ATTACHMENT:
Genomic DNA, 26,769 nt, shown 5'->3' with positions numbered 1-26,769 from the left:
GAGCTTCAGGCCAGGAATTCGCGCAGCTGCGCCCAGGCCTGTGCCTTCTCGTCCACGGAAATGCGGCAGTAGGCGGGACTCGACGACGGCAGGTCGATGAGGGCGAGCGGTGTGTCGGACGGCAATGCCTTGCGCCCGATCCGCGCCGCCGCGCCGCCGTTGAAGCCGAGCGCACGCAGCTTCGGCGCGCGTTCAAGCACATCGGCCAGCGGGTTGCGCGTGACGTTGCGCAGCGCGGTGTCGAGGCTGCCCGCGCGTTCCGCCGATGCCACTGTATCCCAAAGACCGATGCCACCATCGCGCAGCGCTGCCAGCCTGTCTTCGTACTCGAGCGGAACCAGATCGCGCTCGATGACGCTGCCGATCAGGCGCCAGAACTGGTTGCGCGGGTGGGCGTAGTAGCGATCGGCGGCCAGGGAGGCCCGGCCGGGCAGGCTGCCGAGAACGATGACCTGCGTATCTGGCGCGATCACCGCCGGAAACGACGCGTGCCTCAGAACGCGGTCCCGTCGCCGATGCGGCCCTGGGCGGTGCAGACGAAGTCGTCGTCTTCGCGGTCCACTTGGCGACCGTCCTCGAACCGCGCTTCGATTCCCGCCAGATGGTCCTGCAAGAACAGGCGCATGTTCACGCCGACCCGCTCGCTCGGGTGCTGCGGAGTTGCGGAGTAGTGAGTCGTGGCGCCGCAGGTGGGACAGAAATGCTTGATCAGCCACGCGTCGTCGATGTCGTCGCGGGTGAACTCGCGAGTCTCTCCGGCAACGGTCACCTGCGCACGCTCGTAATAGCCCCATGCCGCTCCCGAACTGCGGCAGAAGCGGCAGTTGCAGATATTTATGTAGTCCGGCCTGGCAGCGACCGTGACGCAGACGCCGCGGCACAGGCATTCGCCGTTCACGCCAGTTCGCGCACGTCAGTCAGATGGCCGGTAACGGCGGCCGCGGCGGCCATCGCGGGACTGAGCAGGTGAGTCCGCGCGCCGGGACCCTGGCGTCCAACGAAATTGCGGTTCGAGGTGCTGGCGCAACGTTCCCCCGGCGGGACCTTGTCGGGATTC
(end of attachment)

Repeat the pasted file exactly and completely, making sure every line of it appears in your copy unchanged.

Genomic DNA, 26,769 nt, shown 5'->3' with positions numbered 1-26,769 from the left:
GAGCTTCAGGCCAGGAATTCGCGCAGCTGCGCCCAGGCCTGTGCCTTCTCGTCCACGGAAATGCGGCAGTAGGCGGGACTCGACGACGGCAGGTCGATGAGGGCGAGCGGTGTGTCGGACGGCAATGCCTTGCGCCCGATCCGCGCCGCCGCGCCGCCGTTGAAGCCGAGCGCACGCAGCTTCGGCGCGCGTTCAAGCACATCGGCCAGCGGGTTGCGCGTGACGTTGCGCAGCGCGGTGTCGAGGCTGCCCGCGCGTTCCGCCGATGCCACTGTATCCCAAAGACCGATGCCACCATCGCGCAGCGCTGCCAGCCTGTCTTCGTACTCGAGCGGAACCAGATCGCGCTCGATGACGCTGCCGATCAGGCGCCAGAACTGGTTGCGCGGGTGGGCGTAGTAGCGATCGGCGGCCAGGGAGGCCCGGCCGGGCAGGCTGCCGAGAACGATGACCTGCGTATCTGGCGCGATCACCGCCGGAAACGACGCGTGCCTCAGAACGCGGTCCCGTCGCCGATGCGGCCCTGGGCGGTGCAGACGAAGTCGTCGTCTTCGCGGTCCACTTGGCGACCGTCCTCGAACCGCGCTTCGATTCCCGCCAGATGGTCCTGCAAGAACAGGCGCATGTTCACGCCGACCCGCTCGCTCGGGTGCTGCGGAGTTGCGGAGTAGTGAGTCGTGGCGCCGCAGGTGGGACAGAAATGCTTGATCAGCCACGCGTCGTCGATGTCGTCGCGGGTGAACTCGCGAGTCTCTCCGGCAACGGTCACCTGCGCACGCTCGTAATAGCCCCATGCCGCTCCCGAACTGCGGCAGAAGCGGCAGTTGCAGATATTTATGTAGTCCGGCCTGGCAGCGACCGTGACGCAGACGCCGCGGCACAGGCATTCGCCGTTCACGCCAGTTCGCGCACGTCAGTCAGATGGCCGGTAACGGCGGCCGCGGCGGCCATCGCGGGACTGAGCAGGTGAGTCCGCGCGCCGGGACCCTGGCGTCCAACGAAATTGCGGTTCGAGGTGCTGGCGCAACGTTCCCCCGGCGGGACCTTGTCGGGATTC